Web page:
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part of a small rebellion | by maryann johanson

Rappaccini’s Daughter (review)

Nathaniel Hawthorne’s classic short story plays like an 18th-century episode of The Twilight Zone, exuding an enigmatic romanticism, in this 1980 production from PBS’s erstwhile American Short Story Collection. The sound and video are quite atrocious — near Zapruder quality, actually — but the power of the tale of forbidden love and twisted devotion shines through nevertheless. Kristoffer Tabori plays a university student in Italy who becomes entranced with the sheltered daughter (Kathleen Beller) of his neighbor, one of the earliest of mad scientists, only to become ensnared in the crazy old loon’s trap as well. Intended primarily for educational markets, the disc includes author and cast biographies, a printable study guide, the original PBS introduction by Henry Fonda, and more.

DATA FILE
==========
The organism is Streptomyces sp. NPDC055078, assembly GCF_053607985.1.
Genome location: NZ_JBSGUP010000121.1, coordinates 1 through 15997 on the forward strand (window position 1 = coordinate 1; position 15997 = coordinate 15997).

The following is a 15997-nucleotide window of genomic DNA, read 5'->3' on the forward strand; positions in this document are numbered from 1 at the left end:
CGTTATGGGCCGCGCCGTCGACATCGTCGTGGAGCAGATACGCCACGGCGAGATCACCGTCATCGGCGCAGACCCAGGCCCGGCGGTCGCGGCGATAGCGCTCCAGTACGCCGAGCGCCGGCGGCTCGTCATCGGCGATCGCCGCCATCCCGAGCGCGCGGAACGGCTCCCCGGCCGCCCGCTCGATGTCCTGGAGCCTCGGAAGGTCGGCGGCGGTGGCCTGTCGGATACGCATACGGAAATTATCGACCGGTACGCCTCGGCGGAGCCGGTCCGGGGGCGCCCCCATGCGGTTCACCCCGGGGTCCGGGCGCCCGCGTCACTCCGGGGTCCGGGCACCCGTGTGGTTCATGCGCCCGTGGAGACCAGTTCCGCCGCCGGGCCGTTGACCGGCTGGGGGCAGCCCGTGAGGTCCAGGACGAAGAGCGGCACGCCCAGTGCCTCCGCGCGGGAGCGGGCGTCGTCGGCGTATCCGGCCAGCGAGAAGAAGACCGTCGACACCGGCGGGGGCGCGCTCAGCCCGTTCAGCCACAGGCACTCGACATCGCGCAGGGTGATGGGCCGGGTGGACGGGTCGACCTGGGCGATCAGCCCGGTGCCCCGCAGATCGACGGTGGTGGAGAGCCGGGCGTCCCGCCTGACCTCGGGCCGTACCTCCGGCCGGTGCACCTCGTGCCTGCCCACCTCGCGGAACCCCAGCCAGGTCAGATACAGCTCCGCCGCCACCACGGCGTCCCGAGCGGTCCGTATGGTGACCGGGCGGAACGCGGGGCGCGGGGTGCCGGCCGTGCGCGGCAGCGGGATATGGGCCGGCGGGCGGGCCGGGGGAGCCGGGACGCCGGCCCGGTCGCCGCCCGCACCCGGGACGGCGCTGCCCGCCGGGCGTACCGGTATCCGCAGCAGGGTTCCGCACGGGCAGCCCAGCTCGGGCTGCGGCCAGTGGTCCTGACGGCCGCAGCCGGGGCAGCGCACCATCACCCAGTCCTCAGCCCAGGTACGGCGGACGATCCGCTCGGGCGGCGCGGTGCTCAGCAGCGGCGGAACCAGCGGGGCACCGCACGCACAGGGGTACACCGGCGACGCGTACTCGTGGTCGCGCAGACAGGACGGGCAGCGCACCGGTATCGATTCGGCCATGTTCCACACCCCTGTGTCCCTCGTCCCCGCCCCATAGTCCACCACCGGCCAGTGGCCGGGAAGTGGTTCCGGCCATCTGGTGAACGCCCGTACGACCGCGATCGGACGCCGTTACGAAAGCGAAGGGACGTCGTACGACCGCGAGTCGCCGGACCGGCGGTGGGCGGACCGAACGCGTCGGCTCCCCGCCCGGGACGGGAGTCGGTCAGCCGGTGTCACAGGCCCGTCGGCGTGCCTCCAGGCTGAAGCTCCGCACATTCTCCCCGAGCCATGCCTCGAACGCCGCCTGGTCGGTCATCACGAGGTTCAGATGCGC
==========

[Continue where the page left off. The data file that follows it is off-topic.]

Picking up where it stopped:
MPAA: not rated

viewed at home on a small screen

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